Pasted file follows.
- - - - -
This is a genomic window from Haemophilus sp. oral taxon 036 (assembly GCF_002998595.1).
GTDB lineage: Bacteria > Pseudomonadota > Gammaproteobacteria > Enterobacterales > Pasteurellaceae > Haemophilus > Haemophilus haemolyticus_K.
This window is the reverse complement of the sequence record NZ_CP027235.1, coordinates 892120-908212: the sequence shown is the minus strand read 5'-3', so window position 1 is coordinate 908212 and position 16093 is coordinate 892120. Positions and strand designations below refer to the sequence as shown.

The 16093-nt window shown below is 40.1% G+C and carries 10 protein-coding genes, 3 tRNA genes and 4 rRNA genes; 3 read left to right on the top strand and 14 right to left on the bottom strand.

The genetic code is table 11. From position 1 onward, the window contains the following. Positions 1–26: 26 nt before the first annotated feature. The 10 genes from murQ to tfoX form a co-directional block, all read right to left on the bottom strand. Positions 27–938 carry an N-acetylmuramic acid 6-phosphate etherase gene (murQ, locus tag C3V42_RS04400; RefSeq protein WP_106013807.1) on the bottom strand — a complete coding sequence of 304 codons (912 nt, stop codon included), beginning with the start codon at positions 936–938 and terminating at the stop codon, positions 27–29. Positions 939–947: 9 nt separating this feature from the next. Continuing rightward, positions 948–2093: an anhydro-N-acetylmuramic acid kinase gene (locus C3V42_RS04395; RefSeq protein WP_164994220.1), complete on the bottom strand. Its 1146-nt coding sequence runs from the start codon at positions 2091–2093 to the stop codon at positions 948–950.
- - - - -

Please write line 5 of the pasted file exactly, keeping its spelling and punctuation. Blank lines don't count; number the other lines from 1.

The genetic code is table 11. From position 1 onward, the window contains the following. Positions 1–26: 26 nt before the first annotated feature. The 10 genes from murQ to tfoX form a co-directional block, all read right to left on the bottom strand. Positions 27–938 carry an N-acetylmuramic acid 6-phosphate etherase gene (murQ, locus tag C3V42_RS04400; RefSeq protein WP_106013807.1) on the bottom strand — a complete coding sequence of 304 codons (912 nt, stop codon included), beginning with the start codon at positions 936–938 and terminating at the stop codon, positions 27–29. Positions 939–947: 9 nt separating this feature from the next. Continuing rightward, positions 948–2093: an anhydro-N-acetylmuramic acid kinase gene (locus C3V42_RS04395; RefSeq protein WP_164994220.1), complete on the bottom strand. Its 1146-nt coding sequence runs from the start codon at positions 2091–2093 to the stop codon at positions 948–950.